In August, I will begin work on a PhD in Economics at the University of Iowa. The program will take five years and is designed to set me on the career path to be a college professor. People often ask me why I want to keep going to school and work on a doctorate. I don’t have one true answer. Instead, many small reasons joined together to help me make my decision. These reasons represent my personality, motivations, and goals in life. Here they are!
For more on making tough choices, read my post on Big Decisions are about the Little Things.
It presents a great opportunity. The Economics PhD program at Iowa provides a great fit for me. It has been successful and has had great placements in the past, yet it isn’t a top dog. It is small and collaborative, which will be important for me, since I don’t have a background in economics. I didn’t really expect to get accepted to Iowa, so I believe I was accepted for a reason. I can’t pass up this chance. I will also never have this chance again.
It gives me the most potential. I have a Master’s Degree in Mathematics, but I still feel limited. There are jobs that I still won’t qualify for, and I don’t like that. With a PhD, I can qualify for any type of job. I can be a college professor or a research scientist or an entrepreneur. It will also allow me to attend conferences, meet people, and create connections. This will only open up more opportunities for me.
I like learning and teaching. Like most successful people, I want to be a lifelong learner. I definitely don’t need school to learn, but when you are in a school setting, it is much easier to concentrate your efforts on learning. Also, teaching has always been a passion of mine. When I was in high school, I thought about being a high school teacher and coach. With a PhD, I could teach at the college level. Thus, more school equals the opportunity to learn and teach.
It will be a challenge. If you personally know me, you know that I like challenges. I tend to do unnecessarily crazy things just to say I did it. Now, I’m not going to work on a PhD just to say I did it, but I look forward to the challenge of learning a new subject. It will motivate me to dig in and get the most out of my experience. In the end, I will come away as a wiser, more discipline person.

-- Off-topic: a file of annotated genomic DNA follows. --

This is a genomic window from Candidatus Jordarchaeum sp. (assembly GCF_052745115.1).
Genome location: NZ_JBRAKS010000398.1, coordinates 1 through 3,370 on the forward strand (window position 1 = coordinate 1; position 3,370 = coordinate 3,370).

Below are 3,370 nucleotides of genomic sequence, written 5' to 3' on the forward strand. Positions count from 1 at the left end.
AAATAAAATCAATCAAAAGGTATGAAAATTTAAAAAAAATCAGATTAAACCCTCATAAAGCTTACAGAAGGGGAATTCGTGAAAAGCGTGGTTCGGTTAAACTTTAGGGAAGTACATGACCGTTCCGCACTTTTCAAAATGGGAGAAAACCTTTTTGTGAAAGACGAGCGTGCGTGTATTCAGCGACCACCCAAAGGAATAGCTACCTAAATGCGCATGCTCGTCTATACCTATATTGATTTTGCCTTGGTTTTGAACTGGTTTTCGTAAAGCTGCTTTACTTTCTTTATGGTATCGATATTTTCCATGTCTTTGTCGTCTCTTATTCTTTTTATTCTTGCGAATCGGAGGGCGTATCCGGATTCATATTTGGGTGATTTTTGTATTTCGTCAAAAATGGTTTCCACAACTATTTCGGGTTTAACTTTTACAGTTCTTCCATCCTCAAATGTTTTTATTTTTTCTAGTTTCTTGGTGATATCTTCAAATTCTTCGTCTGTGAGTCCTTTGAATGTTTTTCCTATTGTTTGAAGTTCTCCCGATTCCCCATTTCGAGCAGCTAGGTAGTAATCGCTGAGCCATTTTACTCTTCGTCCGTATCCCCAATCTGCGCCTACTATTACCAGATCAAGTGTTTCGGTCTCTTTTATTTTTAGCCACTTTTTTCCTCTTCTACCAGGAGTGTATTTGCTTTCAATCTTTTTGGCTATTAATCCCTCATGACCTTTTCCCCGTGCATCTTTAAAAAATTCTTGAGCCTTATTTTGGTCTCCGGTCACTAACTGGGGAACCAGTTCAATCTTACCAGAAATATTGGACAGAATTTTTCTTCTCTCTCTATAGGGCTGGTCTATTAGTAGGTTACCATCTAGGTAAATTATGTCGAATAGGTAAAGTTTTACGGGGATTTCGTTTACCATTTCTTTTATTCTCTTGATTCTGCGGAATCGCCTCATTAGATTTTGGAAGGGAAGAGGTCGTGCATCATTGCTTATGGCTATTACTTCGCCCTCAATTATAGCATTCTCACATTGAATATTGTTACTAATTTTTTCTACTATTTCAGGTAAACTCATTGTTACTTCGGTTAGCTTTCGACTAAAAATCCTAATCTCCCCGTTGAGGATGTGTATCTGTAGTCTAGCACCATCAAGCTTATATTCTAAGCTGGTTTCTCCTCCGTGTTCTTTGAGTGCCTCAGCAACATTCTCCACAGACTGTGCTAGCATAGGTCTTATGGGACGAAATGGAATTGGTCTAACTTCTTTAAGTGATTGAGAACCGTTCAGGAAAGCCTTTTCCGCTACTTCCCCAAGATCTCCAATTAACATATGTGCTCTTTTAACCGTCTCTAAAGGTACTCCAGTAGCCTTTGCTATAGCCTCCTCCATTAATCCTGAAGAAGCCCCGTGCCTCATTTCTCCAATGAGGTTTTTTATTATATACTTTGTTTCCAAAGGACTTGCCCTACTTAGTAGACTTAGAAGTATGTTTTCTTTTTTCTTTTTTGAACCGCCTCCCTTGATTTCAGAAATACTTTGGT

It creates freedom. I’m not ready for a 9 to 5 job. I want to meet people, attend conferences, and not have a strict lifestyle. While at school, I will be fully concentrated in my studies, but I will also be able to do some things that I couldn’t otherwise.
It gives me a chance to go somewhere and experience something new. I have lived in South Dakota all my life. Don’t get me wrong, South Dakota is great. But, I need to experience new people and new things. Iowa City will be that place. Everybody tells me how cool Iowa City is, and I can’t wait to live there. Even though it is a college town, there will be many like-minded people around me. It is also not far from many large cities.
I can still be an entrepreneur. This spring, I saw an article on LinkedIn about Iowa City being one of the top new hubs for entrepreneurs. (Thanks to Joel for finding the link to the article!) This excited me as I was making my school and life decisions. In Iowa City, I can expect to find people with similar interests. Maybe I will find someone who I can start a company with. I also hope to get involved with the John Pappajohn Entrepreneurial Center, which is located in my building at Iowa.
I couldn’t find the perfect job. I have had my eyes open for possible jobs for the past two years. Nothing jumped out to me as the perfect job. I had some great opportunities for jobs that many people would be happy with, but they weren’t perfect. Could I really expect to find the “perfect” job out of college? No. But I am certainly going to try. Now, I will have five more years to find that opportunity with a new range of options.
It keeps me young. If I stay in college, I am still young and have no responsibilities. That’s how it works, right?